Red October – A Community Minded, Free-Range Chicken

The little red hen pictured in the banner photo was only with us for a week or so. She eventually took off over the fence before I could clip her wing. She took shelter a couple of houses up in a building site over the winter. We crept in one afternoon to find a pile of chicken shit on a stack of bricks and figured she’d been roosting there during the night.
We came back that evening with a torch and a towel and quietly crept down the back of the house to find her there perched on the top of the bricks somewhat bemused by our presence on such a cool night. I gave her a good eye-full of torch light before turning it off, hoping that it would give her some temporary blindness. I moved up next to her and prepared the towel for capture. With samurai sense she took off blindly into the night and over the neighbour’s fence. We approached our neighbour’s house in hot pursuit.
Our neighbour’s at the time were a newly immigrated English couple who were quite well accustomed to our regularly adventurous pets. We tracked down the little red hen and she took off into a tree  at the edge of our garden. With the neighbour’s permission I scaled the fence and found the hen in the top of the tree. I prepared for capture. Like a bat out of hell she took off again into the dark night and flew about 20 metres into the next street over a house roof, navigated around a street light in a sweeping curve and carried on another 10 or so metres to a group of trees situated in the next block.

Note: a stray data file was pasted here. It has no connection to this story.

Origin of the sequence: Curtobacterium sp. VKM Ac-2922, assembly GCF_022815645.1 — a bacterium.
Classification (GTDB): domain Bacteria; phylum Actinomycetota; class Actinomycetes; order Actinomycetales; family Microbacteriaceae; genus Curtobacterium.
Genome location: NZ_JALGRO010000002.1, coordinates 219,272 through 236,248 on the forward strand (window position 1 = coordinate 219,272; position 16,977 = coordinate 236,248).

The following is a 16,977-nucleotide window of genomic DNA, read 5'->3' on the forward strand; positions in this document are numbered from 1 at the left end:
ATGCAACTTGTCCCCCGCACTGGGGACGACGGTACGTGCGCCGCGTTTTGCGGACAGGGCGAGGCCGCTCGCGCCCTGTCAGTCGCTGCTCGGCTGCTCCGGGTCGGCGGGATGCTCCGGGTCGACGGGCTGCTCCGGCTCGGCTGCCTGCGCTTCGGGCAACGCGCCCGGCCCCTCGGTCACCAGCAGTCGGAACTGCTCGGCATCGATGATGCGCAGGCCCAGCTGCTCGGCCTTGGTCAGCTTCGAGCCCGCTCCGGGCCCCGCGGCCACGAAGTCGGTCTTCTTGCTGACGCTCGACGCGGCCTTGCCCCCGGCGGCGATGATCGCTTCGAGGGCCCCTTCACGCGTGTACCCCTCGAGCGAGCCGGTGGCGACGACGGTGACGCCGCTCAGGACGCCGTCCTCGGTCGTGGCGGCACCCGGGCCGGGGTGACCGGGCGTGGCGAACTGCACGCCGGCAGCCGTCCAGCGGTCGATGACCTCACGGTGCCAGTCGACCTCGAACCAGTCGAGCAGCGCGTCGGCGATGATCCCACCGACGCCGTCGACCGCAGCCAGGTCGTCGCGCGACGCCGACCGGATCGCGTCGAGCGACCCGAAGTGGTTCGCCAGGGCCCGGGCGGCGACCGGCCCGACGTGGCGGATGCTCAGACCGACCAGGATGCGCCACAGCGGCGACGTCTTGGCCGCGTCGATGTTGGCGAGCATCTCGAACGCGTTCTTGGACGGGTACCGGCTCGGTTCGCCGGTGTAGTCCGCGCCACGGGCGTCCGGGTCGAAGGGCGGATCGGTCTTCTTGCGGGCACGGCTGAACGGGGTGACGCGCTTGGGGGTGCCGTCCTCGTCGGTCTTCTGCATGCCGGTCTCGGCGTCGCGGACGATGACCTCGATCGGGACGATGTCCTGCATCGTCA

This, to me, was all at once:
  1. Impressive: for such a small hen to have flown that distance at night and with some accuracy.
  2. Annoying: for now we had to widen our search and risk disrupting other neighbouring folk.
  3. Perplexing: that such a new hen could not have settled in our lovely yard like all the other chooks we’ve bought in.
We immediately aborted the mission and went inside. Thanking the neighbours for their assistance.
Some time passed and we could both hear our hen and had sightings of her in our street a couple of houses down. We have been identified as the people responsible for releasing this savvy, worldly-wise hen onto the neighbourhood where she now struts her stuff and supplies eggs to a lady down the road whenever she is able to locate the current nesting area.
Clearly, Red October, as she came to be known has out-witted both cats and dogs, kids and cars, and has been adopted as a feral pet by numerous neighbours who sometimes courteously share with us some of the antics of this hen that could not be tamed, nor hunted down.

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